Was deal in City Creek shooting plot yanked over political pressure?
"In explaining its decision, the state explained that it had received communications (including emails) from officers with the Salt Lake City Police Department and from Kirton/McConkie, counsel for City Creek Center, regarding the anticipated resolution and dismissal of Mr. Stiles' case," defense attorneys wrote in a motion filed last week. "Defense counsel was told that in light of these communications the state would no longer be honoring the informal diversion agreement."
State prosecutors allegedly told the defense that police and City Creek officials would rather see the state lose the case at a preliminary hearing than dismiss it, the motion states. If the case was dismissed as part of the plea deal, "press conferences would be held assigning liability on the (district attorney's) office and (Salt Lake Legal Defender Association)."
"The state clearly represented that it was under pressure to not dismiss this case, and that in light of the publicity a different resolution needed to be reached," the motion states, adding that it was also suggested that police somehow threatened Stiles.
The motion requests additional, specific information from prosecutors about these communications. Hamilton said he tried to be discreet about the issue in an initial motion as they understand the potential sensitivities and tried to avoid publicly discussing plea negotiations, but eventually had to outline the defense's request to obtain the information as the case moves forward.
"If these representations are true, then this is information that is essential for my client to have a fair trial," Hamilton said. "I don't know if these representations are true or not. I have to look into that and see if the representations made by the state regarding these statements are accurate.
"We are confident about what the state told us, but, unfortunately, we can't be confident about whether that's accurate."
Gill said an informal diversion agreement is "legal fiction." Generally, it is common for there to be a number of discussions about possible plea agreements, he said, but the prosecution team handling each case makes the ultimate decision.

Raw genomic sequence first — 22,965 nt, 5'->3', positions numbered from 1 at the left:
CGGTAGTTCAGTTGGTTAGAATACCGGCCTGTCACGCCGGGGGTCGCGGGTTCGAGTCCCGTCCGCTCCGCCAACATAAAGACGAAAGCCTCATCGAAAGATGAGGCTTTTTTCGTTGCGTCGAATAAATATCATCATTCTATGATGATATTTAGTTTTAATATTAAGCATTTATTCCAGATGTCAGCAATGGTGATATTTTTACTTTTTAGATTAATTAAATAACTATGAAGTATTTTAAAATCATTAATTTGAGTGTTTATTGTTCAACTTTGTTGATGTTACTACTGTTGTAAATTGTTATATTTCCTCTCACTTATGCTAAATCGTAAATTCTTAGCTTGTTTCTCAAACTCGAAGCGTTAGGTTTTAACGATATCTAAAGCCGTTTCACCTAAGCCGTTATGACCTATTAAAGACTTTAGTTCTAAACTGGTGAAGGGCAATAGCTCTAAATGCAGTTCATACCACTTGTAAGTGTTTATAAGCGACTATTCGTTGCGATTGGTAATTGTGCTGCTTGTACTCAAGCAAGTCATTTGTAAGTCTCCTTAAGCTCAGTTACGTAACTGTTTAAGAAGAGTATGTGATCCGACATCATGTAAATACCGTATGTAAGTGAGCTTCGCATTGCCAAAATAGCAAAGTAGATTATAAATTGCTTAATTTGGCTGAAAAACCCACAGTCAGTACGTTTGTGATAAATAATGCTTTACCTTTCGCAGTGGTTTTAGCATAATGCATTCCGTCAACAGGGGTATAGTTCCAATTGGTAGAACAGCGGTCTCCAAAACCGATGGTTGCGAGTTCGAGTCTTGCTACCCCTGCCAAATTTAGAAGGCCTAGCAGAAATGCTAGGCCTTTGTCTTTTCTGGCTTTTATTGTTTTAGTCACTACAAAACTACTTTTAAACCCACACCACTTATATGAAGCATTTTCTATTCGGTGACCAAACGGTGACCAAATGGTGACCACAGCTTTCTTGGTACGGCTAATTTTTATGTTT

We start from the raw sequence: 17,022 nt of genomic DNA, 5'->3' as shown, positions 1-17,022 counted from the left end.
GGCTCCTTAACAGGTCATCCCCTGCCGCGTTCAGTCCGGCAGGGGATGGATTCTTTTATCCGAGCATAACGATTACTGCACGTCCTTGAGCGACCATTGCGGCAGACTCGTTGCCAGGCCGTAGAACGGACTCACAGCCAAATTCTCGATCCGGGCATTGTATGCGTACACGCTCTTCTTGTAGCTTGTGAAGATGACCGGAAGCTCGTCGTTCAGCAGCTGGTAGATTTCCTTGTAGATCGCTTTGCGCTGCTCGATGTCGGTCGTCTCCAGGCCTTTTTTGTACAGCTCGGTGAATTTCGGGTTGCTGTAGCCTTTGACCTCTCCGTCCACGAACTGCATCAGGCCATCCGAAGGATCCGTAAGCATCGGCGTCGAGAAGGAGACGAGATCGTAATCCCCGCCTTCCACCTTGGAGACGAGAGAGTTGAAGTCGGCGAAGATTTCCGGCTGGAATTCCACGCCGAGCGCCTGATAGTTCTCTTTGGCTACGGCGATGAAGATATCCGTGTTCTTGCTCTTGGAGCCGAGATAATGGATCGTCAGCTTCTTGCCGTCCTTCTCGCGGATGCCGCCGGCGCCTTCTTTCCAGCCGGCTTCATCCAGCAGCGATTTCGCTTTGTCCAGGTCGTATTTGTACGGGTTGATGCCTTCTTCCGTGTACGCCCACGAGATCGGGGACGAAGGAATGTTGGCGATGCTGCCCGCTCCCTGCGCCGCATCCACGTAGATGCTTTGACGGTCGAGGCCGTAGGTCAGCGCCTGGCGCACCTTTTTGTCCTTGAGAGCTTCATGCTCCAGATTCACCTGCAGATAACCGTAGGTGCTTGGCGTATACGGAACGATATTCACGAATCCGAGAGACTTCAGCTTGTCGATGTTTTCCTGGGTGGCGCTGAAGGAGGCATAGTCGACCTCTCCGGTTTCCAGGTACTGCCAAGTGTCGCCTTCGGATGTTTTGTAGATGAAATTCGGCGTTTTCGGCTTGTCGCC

Defense attorneys have also filed a motion to disqualify Gill's office, alleging that "newly assigned prosecutor" Heather McGinley violated state law by obtaining confidential information about Stiles from treatment providers and then sharing that with others in her office as well as other third parties.
Gill said McGinley is on his office's mental health court team and is working on the case with the lead prosecutor, Jeff Hall. He said his office will address the motions in court filings and before a judge.
"They're entitled to make their motions and we will address them in court," Gill said.
A hearing has been set for June 6. A preliminary hearing is scheduled for the following week.
- Lindsey Stirling reflects on global audience,...
- Harley rider killed in accident identified
- Hillcrest students, others show support for...
- New details in court reveal alleged shooter...
- Earthquake in eastern Nevada felt in St....
- Students wear green to honor 2 Hillcrest...
- Sen. Orrin Hatch calls HBO story on dietary...
- Despite rain, Utahns still have plenty of...
- How do Utah wages stack up nationally? 50
- Koch brothers group launches Utah chapter 42
- First prison relocation open house... 38
- Congressional delegation not impressing... 32
- Legalize medical marijuana? Utahns... 28
- S.L. City Council, mayor seek... 28
- Prosecutors file new charge against... 20
- Utah lawmakers begin task to... 15